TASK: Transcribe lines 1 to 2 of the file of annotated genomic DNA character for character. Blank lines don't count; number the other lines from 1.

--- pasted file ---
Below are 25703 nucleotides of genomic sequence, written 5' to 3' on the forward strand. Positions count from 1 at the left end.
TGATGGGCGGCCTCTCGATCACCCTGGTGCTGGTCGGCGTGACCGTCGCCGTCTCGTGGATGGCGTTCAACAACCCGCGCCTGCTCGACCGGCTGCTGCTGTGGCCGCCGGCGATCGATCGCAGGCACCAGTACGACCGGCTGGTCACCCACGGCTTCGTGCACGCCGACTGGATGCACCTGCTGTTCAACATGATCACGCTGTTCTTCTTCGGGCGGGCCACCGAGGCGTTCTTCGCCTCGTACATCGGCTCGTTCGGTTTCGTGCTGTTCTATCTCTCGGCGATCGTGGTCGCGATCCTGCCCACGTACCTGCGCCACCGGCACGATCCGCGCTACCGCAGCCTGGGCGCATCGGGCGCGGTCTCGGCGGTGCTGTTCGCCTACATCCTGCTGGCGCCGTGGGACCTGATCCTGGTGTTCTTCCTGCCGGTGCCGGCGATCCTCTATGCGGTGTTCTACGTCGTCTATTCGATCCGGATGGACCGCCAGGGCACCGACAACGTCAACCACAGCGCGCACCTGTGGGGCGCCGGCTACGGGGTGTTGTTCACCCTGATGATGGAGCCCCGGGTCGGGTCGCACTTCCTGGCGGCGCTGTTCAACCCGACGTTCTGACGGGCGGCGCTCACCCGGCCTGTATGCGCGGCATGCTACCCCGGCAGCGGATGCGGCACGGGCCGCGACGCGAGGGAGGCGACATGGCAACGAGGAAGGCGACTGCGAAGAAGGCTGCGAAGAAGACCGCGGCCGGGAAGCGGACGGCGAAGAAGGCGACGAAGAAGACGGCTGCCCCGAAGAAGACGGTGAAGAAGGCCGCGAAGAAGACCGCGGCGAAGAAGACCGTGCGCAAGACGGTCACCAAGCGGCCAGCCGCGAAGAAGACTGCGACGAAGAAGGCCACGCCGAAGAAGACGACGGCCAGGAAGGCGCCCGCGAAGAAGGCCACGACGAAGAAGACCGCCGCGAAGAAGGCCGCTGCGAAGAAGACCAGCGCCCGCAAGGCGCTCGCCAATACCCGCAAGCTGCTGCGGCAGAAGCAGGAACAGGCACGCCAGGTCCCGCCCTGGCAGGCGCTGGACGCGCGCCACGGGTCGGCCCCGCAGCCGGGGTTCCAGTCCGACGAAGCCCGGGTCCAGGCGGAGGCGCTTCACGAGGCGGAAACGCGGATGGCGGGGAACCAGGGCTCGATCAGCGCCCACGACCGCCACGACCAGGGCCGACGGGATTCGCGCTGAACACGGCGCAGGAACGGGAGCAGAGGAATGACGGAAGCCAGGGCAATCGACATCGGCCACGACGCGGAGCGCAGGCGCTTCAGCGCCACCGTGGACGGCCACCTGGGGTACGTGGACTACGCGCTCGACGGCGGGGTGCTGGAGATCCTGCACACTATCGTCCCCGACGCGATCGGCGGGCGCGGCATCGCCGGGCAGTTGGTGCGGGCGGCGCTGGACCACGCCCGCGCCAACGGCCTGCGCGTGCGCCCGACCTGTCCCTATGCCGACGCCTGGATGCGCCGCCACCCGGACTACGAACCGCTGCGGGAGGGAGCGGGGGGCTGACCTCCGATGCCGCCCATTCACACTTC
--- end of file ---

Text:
Below are 25703 nucleotides of genomic sequence, written 5' to 3' on the forward strand. Positions count from 1 at the left end.
TGATGGGCGGCCTCTCGATCACCCTGGTGCTGGTCGGCGTGACCGTCGCCGTCTCGTGGATGGCGTTCAACAACCCGCGCCTGCTCGACCGGCTGCTGCTGTGGCCGCCGGCGATCGATCGCAGGCACCAGTACGACCGGCTGGTCACCCACGGCTTCGTGCACGCCGACTGGATGCACCTGCTGTTCAACATGATCACGCTGTTCTTCTTCGGGCGGGCCACCGAGGCGTTCTTCGCCTCGTACATCGGCTCGTTCGGTTTCGTGCTGTTCTATCTCTCGGCGATCGTGGTCGCGATCCTGCCCACGTACCTGCGCCACCGGCACGATCCGCGCTACCGCAGCCTGGGCGCATCGGGCGCGGTCTCGGCGGTGCTGTTCGCCTACATCCTGCTGGCGCCGTGGGACCTGATCCTGGTGTTCTTCCTGCCGGTGCCGGCGATCCTCTATGCGGTGTTCTACGTCGTCTATTCGATCCGGATGGACCGCCAGGGCACCGACAACGTCAACCACAGCGCGCACCTGTGGGGCGCCGGCTACGGGGTGTTGTTCACCCTGATGATGGAGCCCCGGGTCGGGTCGCACTTCCTGGCGGCGCTGTTCAACCCGACGTTCTGACGGGCGGCGCTCACCCGGCCTGTATGCGCGGCATGCTACCCCGGCAGCGGATGCGGCACGGGCCGCGACGCGAGGGAGGCGACATGGCAACGAGGAAGGCGACTGCGAAGAAGGCTGCGAAGAAGACCGCGGCCGGGAAGCGGACGGCGAAGAAGGCGACGAAGAAGACGGCTGCCCCGAAGAAGACGGTGAAGAAGGCCGCGAAGAAGACCGCGGCGAAGAAGACCGTGCGCAAGACGGTCACCAAGCGGCCAGCCGCGAAGAAGACTGCGACGAAGAAGGCCACGCCGAAGAAGACGACGGCCAGGAAGGCGCCCGCGAAGAAGGCCACGACGAAGAAGACCGCCGCGAAGAAGGCCGCTGCGAAGAAGACCAGCGCCCGCAAGGCGCTCGCCAATACCCGCAAGCTGCTGCGGCAGAAGCAGGAACAGGCACGCCAGGTCCCGCCCTGGCAGGCGCTGGACGCGCGCCACGGGTCGGCCCCGCAGCCGGGGTTCCAGTCCGACGAAGCCCGGGTCCAGGCGGAGGCGCTTCACGAGGCGGAAACGCGGATGGCGGGGAACCAGGGCTCGATCAGCGCCCACGACCGCCACGACCAGGGCCGACGGGATTCGCGCTGAACACGGCGCAGGAACGGGAGCAGAGGAATGACGGAAGCCAGGGCAATCGACATCGGCCACGACGCGGAGCGCAGGCGCTTCAGCGCCACCGTGGACGGCCACCTGGGGTACGTGGACTACGCGCTCGACGGCGGGGTGCTGGAGATCCTGCACACTATCGTCCCCGACGCGATCGGCGGGCGCGGCATCGCCGGGCAGTTGGTGCGGGCGGCGCTGGACCACGCCCGCGCCAACGGCCTGCGCGTGCGCCCGACCTGTCCCTATGCCGACGCCTGGATGCGCCGCCACCCGGACTACGAACCGCTGCGGGAGGGAGCGGGGGGCTGACCTCCGATGCCGCCCATTCACACTTC